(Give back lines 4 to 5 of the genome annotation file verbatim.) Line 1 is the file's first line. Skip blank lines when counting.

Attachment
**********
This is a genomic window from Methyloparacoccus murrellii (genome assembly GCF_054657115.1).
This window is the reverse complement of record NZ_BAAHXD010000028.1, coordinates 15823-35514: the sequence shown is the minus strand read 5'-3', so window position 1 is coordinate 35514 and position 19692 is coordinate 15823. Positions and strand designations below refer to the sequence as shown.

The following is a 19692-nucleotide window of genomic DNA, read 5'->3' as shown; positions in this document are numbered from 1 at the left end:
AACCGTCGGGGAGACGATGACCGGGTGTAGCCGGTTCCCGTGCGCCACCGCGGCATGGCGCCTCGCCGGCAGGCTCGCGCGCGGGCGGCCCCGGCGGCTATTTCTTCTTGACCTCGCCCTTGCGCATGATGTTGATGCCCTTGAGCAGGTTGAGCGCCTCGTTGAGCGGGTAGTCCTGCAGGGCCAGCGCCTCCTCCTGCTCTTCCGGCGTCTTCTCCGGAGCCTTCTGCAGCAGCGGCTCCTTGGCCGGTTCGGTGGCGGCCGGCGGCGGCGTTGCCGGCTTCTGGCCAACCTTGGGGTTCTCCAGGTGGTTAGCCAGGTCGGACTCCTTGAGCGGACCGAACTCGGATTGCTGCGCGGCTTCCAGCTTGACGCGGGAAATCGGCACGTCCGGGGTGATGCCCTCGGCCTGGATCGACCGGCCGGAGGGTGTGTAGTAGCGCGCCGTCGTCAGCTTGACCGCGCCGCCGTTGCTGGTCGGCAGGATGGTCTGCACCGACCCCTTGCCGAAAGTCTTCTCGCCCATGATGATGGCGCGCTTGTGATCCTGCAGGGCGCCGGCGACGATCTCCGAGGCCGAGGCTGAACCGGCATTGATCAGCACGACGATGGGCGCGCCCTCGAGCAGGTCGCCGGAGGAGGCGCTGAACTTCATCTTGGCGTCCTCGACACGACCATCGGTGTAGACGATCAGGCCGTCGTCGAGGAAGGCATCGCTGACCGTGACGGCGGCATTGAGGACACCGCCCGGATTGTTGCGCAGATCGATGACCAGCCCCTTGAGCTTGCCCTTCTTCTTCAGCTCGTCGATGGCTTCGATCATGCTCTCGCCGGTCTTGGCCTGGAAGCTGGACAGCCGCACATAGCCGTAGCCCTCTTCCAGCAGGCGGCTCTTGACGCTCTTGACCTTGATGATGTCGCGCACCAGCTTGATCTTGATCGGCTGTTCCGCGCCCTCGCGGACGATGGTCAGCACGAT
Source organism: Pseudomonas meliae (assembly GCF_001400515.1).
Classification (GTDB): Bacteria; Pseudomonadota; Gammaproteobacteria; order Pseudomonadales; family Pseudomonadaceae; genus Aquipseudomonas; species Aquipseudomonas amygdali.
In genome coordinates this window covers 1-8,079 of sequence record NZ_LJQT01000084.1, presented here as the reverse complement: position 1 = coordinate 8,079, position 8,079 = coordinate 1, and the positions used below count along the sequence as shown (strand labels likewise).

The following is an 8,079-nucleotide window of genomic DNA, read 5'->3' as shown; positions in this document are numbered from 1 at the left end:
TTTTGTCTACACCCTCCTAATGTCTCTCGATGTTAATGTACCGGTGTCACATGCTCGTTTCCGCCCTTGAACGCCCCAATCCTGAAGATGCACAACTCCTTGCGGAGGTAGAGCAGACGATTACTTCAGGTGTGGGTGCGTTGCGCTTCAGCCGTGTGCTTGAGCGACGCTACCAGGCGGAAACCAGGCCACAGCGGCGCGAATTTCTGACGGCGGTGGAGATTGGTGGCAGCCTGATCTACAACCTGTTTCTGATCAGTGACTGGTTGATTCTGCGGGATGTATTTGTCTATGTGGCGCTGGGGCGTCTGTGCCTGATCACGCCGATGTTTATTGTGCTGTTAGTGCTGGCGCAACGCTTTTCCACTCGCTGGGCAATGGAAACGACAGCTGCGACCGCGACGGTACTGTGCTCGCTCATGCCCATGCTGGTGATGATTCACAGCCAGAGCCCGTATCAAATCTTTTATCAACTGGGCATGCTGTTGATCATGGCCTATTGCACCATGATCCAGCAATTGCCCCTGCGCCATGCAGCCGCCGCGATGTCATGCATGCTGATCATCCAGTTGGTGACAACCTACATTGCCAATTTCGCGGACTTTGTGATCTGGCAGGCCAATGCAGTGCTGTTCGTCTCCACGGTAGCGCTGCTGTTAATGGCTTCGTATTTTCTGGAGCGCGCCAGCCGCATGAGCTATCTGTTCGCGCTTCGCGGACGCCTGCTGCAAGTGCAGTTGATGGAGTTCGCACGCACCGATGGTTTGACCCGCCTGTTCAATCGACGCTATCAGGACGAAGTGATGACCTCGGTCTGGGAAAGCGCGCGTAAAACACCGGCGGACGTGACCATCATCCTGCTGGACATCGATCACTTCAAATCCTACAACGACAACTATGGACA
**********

AACCGTCGGGGAGACGATGACCGGGTGTAGCCGGTTCCCGTGCGCCACCGCGGCATGGCGCCTCGCCGGCAGGCTCGCGCGCGGGCGGCCCCGGCGGCTATTTCTTCTTGACCTCGCCCTTGCGCATGATGTTGATGCCCTTGAGCAGGTTGAGCGCCTCGTTGAGCGGGTAGTCCTGCAGGGCCAGCGCCTCCTCCTGCTCTTCCGGCGTCTTCTCCGGAGCCTTCTGCAGCAGCGGCTCCTTGGCCGGTTCGGTGGCGGCCGGCGGCGGCGTTGCCGGCTTCTGGCCAACCTTGGGGTTCTCCAGGTGGTTAGCCAGGTCGGACTCCTTGAGCGGACCGAACTCGGATTGCTGCGCGGCTTCCAGCTTGACGCGGGAAATCGGCACGTCCGGGGTGATGCCCTCGGCCTGGATCGACCGGCCGGAGGGTGTGTAGTAGCGCGCCGTCGTCAGCTTGACCGCGCCGCCGTTGCTGGTCGGCAGGATGGTCTGCACCGACCCCTTGCCGAAAGTCTTCTCGCCCATGATGATGGCGCGCTTGTGATCCTGCAGGGCGCCGGCGACGATCTCCGAGGCCGAGGCTGAACCGGCATTGATCAGCACGACGATGGGCGCGCCCTCGAGCAGGTCGCCGGAGGAGGCGCTGAACTTCATCTTGGCGTCCTCGACACGACCATCGGTGTAGACGATCAGGCCGTCGTCGAGGAAGGCATCGCTGACCGTGACGGCGGCATTGAGGACACCGCCCGGATTGTTGCGCAGATCGATGACCAGCCCCTTGAGCTTGCCCTTCTTCTTCAGCTCGTCGATGGCTTCGATCATGCTCTCGCCGGTCTTGGCCTGGAAGCTGGACAGCCGCACATAGCCGTAGCCCTCTTCCAGCAGGCGGCTCTTGACGCTCTTGACCTTGATGATGTCGCGCACCAGCTTGATCTTGATCGGCTGTTCCGCGCCCTCGCGGACGATGGTCAGCACGAT
Source organism: Pseudomonas meliae (assembly GCF_001400515.1).